Norton and Stiller play longtime friends who follow the call to become a priest and a rabbi, respectively. Hip, funny and wise enough about matters of faith to make Bing Crosby's swingin' Father O'Malley proud, they're on the way to energizing their neighboring New York congregations when another childhood pal--now a world-conquering businesswoman (Elfman)--reenters their lives. It comes as no surprise that the trio's old friendship evolves into a love triangle. The surprise is how long Norton takes to set up this principal conflict--much of the reason this light comedy stretches on to a sympathy-taxing 129 minutes.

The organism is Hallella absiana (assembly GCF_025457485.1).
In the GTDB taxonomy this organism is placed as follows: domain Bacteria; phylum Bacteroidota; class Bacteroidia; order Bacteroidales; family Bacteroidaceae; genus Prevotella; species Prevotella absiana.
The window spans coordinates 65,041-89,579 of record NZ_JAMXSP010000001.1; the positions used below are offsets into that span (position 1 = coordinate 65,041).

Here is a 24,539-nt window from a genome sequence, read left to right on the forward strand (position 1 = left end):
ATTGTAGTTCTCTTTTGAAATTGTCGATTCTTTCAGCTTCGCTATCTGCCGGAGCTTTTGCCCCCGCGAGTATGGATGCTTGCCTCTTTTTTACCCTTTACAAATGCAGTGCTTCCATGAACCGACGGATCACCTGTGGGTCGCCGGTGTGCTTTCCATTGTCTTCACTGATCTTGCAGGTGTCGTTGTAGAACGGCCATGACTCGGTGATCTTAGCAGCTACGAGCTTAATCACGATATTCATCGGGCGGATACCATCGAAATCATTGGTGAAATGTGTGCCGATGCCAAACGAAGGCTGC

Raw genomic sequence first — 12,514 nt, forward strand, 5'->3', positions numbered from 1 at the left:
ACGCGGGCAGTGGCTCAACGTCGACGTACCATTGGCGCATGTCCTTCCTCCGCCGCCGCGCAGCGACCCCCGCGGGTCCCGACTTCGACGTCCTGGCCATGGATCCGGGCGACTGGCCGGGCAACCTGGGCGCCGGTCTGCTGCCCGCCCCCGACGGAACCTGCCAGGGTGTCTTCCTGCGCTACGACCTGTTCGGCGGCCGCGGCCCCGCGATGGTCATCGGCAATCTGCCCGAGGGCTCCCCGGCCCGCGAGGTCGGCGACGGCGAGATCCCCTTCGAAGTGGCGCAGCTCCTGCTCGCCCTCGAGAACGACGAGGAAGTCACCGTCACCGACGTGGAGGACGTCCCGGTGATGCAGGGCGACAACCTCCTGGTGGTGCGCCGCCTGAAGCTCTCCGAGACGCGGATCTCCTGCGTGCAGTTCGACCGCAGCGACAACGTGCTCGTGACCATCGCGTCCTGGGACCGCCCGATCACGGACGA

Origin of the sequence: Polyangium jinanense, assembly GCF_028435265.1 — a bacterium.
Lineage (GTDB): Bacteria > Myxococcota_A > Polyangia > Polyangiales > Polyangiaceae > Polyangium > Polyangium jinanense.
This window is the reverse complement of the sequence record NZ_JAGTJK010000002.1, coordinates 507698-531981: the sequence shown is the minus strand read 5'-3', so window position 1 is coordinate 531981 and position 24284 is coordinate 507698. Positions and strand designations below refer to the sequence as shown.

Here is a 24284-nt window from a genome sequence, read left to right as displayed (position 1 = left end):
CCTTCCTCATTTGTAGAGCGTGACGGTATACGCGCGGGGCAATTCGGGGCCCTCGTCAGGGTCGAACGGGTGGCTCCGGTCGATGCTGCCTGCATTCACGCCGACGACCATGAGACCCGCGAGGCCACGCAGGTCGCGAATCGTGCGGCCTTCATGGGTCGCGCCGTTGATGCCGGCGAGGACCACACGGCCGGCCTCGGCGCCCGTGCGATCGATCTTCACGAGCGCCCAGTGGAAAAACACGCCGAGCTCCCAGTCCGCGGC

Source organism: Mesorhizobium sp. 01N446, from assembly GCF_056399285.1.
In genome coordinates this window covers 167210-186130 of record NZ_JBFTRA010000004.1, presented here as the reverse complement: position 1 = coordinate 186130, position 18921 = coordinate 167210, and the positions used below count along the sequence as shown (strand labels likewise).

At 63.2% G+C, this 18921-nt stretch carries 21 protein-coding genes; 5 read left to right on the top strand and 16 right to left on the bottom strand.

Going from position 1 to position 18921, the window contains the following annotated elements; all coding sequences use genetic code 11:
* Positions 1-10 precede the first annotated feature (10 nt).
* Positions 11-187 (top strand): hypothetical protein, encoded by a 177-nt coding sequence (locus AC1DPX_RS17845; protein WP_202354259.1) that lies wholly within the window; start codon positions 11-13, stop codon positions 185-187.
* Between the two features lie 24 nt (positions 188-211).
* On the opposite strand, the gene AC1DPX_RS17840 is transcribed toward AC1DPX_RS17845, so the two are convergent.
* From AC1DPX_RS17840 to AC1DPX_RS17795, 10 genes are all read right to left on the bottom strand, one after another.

Part of the difficulty in cutting the film down to a more manageable length may have been that many of the funniest scenes--including a howler featuring Ken Leung's karaoke-equipment salesman belting out a passionate rendition of "Jessie's Girl"--are totally extraneous to the plot. Stiller's trademark nervous flounderings through the treacherous waters of modern relationships are often hilarious, but Norton has less luck doing the Woody Allen thing in his blander role. In the end, it seems to be God's plan that he join the long line of actors who have self-directed some of their least memorable performances. Starring Edward Norton, Ben Stiller, Jenna Elfman and Anne Bancroft. Directed by Edward Norton. Written by Stuart Blumberg. Produced by Hawk Koch, Edward Norton and Stuart Blumberg. A Buena Vista release. Comedy. Rated PG-13 for some sexuality and language. Running time: 129 min